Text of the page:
The code of honor is traditional to those who lead, plan and execute wars. You may have illustrated what is wrong with this war, and with the current military--they all see themselves as followers.
posted by Brian B. at 10:36 AM on March 10, 2007


Say rather, the code he played at.

he folded like a cheap accordian.


Amazing how many people are willing to mock somebody who went through stuff we can't even imagine. But I'm sure y'all would have done much better.
posted by languagehat at 10:37 AM on March 10, 2007


I play chess on-line and occasionally I'll have a game where it is obvious that I have a definite advantage and will win the game, however my opponent will not resign. I want to tell those players that a *good* chess player can see when the game is lost and should resign
I have won several games of chess in which my opponent told me that I should resign because of my poor position.

And I don't mean games in which they were incorrect about my position being untenable.
posted by Flunkie at 10:38 AM on March 10, 2007


But I'm sure y'all would have done much better.
I'm not condoning distasteful mockery of the man. But is it seriously your position that most -- or even any -- of those commenting here would have committed suicide within five months?
posted by Flunkie at 10:41 AM on March 10, 2007


For those that are suggesting that he was killed; why would the would-be conspirators leave a note behind that would encourage additional investigation? I mean, if I was going to do away with someone, I'd have the note say something like "I can't live with the awful things I've done..." not something that would be an invitation to all it's readers to probe more deeply into the activities of those who had issue with the person.

Just a thought.
posted by quin at 10:41 AM on March 10, 2007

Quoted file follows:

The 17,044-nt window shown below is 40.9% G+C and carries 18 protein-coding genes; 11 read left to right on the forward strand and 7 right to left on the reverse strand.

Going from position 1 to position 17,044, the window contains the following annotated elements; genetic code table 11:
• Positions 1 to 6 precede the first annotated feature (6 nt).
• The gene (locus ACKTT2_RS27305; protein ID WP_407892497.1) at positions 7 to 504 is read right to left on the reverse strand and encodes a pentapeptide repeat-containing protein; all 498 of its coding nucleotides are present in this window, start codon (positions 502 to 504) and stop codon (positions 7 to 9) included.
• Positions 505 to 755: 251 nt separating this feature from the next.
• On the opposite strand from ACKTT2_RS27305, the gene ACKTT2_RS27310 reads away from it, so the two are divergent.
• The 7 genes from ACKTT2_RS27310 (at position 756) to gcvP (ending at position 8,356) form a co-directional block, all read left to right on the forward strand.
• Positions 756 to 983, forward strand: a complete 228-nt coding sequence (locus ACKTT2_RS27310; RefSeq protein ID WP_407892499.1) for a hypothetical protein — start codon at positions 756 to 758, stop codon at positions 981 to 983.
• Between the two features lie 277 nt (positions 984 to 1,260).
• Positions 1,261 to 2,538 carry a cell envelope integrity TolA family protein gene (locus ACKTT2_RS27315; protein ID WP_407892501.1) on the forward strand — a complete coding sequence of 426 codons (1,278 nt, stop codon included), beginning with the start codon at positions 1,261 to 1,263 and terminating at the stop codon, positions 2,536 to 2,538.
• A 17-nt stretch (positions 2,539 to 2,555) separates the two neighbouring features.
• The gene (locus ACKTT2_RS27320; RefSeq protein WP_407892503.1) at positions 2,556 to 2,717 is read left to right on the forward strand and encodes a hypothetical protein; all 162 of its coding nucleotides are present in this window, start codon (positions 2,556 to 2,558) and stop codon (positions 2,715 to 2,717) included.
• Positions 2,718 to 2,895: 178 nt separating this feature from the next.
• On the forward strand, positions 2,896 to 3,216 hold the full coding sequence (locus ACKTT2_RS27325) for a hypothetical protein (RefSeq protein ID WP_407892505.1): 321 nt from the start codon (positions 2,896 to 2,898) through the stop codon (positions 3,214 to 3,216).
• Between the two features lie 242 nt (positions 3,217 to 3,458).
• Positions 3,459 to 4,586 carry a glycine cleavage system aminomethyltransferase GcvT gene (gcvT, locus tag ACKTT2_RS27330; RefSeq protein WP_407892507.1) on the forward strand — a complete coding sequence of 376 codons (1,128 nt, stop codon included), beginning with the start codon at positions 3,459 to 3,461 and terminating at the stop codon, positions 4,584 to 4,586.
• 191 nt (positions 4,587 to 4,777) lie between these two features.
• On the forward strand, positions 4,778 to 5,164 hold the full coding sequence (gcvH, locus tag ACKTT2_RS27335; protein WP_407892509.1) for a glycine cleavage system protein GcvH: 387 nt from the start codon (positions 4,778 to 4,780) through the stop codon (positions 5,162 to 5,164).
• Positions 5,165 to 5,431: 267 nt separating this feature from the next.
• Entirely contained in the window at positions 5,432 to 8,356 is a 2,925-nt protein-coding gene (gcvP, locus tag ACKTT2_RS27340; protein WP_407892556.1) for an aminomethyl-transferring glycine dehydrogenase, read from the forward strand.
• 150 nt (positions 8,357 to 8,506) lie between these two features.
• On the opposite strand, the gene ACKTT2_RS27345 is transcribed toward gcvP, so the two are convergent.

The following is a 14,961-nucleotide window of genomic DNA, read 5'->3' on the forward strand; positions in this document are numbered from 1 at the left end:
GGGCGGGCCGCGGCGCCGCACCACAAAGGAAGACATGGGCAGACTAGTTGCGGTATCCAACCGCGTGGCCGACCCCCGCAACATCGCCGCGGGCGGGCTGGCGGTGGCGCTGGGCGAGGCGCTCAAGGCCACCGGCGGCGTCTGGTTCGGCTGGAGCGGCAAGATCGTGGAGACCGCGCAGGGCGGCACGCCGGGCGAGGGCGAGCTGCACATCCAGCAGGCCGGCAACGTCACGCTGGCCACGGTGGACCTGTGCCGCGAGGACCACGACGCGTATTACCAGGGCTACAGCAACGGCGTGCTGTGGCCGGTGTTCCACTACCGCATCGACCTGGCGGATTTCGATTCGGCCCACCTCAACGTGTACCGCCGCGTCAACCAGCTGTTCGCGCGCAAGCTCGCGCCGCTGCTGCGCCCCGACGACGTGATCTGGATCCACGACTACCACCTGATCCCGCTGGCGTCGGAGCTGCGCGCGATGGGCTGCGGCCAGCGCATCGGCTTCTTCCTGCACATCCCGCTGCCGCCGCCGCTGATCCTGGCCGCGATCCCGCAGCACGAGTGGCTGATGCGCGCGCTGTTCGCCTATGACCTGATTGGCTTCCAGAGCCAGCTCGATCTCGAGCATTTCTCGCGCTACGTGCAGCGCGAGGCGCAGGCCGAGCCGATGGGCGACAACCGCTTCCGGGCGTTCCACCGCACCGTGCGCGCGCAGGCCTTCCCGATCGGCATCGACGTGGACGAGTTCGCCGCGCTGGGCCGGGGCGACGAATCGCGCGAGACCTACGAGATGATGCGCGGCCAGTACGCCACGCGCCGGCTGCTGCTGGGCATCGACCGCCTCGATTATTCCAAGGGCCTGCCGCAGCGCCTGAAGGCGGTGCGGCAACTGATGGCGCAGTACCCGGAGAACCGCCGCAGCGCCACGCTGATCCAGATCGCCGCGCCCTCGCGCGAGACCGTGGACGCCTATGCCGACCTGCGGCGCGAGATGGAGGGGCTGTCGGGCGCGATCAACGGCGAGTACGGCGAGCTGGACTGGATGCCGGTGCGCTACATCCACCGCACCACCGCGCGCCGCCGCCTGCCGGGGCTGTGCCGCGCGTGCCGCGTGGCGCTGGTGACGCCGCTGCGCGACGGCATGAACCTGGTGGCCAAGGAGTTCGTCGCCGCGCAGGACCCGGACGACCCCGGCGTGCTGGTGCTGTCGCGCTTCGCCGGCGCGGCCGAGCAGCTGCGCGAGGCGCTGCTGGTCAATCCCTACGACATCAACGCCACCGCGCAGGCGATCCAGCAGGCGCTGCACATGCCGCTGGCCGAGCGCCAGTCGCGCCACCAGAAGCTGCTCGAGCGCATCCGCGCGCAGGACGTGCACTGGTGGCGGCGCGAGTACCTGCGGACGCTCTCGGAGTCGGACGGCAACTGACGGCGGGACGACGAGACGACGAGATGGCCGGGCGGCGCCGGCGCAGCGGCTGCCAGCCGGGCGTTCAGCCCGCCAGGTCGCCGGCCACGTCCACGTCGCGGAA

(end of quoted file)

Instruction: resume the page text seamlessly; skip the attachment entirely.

Amazing how many people are willing to mock somebody who went through stuff we can't even imagine. But I'm sure y'all would have done much better.

"Stuff we can't even imagine"?

The man was a training instructor and administrator. This isn't a shell-shocked frontline veteran we're talking about.

Did you read the article?
posted by tkolar at 10:45 AM on March 10, 2007


But is it seriously your position that most -- or even any -- of those commenting here would have committed suicide within five months?

No, it's my position that mocking him is pathetic. What the fuck? When did "Gee, (I hope) I'd never do that" become equivalent to "OMG what a loser dickwad fuckup!!!"
posted by languagehat at 10:45 AM on March 10, 2007


Amazing how many people are willing to mock somebody who went through stuff we can't even imagine. But I'm sure y'all would have done much better.

They can't understand a moral gesture beyond their ideal of personal loyalty.
posted by Brian B. at 10:45 AM on March 10, 2007


The man was a training instructor and administrator.

Who went to Iraq. Did you read the article?
posted by languagehat at 10:46 AM on March 10, 2007


No, it's my position that mocking him is pathetic.
Then what did your sentence "But I'm sure y'all would have done much better" mean, within this context?
posted by Flunkie at 10:46 AM on March 10, 2007


Sorry, first sentence should have been in itals; I was quoting tkolar.
posted by languagehat at 10:47 AM on March 10, 2007


Then what did your sentence "But I'm sure y'all would have done much better" mean, within this context?